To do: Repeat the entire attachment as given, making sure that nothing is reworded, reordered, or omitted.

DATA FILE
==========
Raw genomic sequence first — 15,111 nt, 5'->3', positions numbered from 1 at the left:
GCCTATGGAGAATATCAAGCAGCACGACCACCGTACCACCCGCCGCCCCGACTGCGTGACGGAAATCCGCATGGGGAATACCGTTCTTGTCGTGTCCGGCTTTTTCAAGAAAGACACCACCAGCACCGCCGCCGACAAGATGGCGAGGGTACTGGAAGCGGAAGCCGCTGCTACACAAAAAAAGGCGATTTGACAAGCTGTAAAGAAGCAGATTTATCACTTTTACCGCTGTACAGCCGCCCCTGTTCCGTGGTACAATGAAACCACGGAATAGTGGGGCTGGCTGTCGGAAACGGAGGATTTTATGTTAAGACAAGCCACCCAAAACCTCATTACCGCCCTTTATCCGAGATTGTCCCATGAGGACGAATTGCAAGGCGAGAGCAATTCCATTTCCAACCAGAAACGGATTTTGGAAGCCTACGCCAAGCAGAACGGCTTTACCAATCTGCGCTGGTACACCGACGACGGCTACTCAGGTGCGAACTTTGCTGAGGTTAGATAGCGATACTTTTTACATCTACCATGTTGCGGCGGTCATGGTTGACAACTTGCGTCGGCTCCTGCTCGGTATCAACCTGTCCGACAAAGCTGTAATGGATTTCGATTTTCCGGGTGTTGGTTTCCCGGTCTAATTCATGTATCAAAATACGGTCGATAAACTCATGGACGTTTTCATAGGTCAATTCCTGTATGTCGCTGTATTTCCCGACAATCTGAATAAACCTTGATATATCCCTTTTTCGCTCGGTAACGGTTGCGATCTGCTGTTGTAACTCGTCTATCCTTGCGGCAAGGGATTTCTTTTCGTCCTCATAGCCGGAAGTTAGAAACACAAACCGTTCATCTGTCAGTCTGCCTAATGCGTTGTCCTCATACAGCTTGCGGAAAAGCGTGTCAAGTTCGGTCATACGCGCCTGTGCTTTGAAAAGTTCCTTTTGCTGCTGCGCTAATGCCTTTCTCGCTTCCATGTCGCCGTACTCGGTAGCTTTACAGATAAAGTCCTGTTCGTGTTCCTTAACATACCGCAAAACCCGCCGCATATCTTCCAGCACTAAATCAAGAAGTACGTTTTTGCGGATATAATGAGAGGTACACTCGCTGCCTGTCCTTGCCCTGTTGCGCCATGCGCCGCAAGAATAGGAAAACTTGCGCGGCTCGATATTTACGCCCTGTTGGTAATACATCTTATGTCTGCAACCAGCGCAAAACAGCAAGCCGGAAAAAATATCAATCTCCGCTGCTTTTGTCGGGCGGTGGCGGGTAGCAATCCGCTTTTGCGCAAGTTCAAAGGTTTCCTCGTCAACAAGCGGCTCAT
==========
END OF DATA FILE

Raw genomic sequence first — 15,111 nt, 5'->3', positions numbered from 1 at the left:
GCCTATGGAGAATATCAAGCAGCACGACCACCGTACCACCCGCCGCCCCGACTGCGTGACGGAAATCCGCATGGGGAATACCGTTCTTGTCGTGTCCGGCTTTTTCAAGAAAGACACCACCAGCACCGCCGCCGACAAGATGGCGAGGGTACTGGAAGCGGAAGCCGCTGCTACACAAAAAAAGGCGATTTGACAAGCTGTAAAGAAGCAGATTTATCACTTTTACCGCTGTACAGCCGCCCCTGTTCCGTGGTACAATGAAACCACGGAATAGTGGGGCTGGCTGTCGGAAACGGAGGATTTTATGTTAAGACAAGCCACCCAAAACCTCATTACCGCCCTTTATCCGAGATTGTCCCATGAGGACGAATTGCAAGGCGAGAGCAATTCCATTTCCAACCAGAAACGGATTTTGGAAGCCTACGCCAAGCAGAACGGCTTTACCAATCTGCGCTGGTACACCGACGACGGCTACTCAGGTGCGAACTTTGCTGAGGTTAGATAGCGATACTTTTTACATCTACCATGTTGCGGCGGTCATGGTTGACAACTTGCGTCGGCTCCTGCTCGGTATCAACCTGTCCGACAAAGCTGTAATGGATTTCGATTTTCCGGGTGTTGGTTTCCCGGTCTAATTCATGTATCAAAATACGGTCGATAAACTCATGGACGTTTTCATAGGTCAATTCCTGTATGTCGCTGTATTTCCCGACAATCTGAATAAACCTTGATATATCCCTTTTTCGCTCGGTAACGGTTGCGATCTGCTGTTGTAACTCGTCTATCCTTGCGGCAAGGGATTTCTTTTCGTCCTCATAGCCGGAAGTTAGAAACACAAACCGTTCATCTGTCAGTCTGCCTAATGCGTTGTCCTCATACAGCTTGCGGAAAAGCGTGTCAAGTTCGGTCATACGCGCCTGTGCTTTGAAAAGTTCCTTTTGCTGCTGCGCTAATGCCTTTCTCGCTTCCATGTCGCCGTACTCGGTAGCTTTACAGATAAAGTCCTGTTCGTGTTCCTTAACATACCGCAAAACCCGCCGCATATCTTCCAGCACTAAATCAAGAAGTACGTTTTTGCGGATATAATGAGAGGTACACTCGCTGCCTGTCCTTGCCCTGTTGCGCCATGCGCCGCAAGAATAGGAAAACTTGCGCGGCTCGATATTTACGCCCTGTTGGTAATACATCTTATGTCTGCAACCAGCGCAAAACAGCAAGCCGGAAAAAATATCAATCTCCGCTGCTTTTGTCGGGCGGTGGCGGGTAGCAATCCGCTTTTGCGCAAGTTCAAAGGTTTCCTCGTCAACAAGCGGCTCAT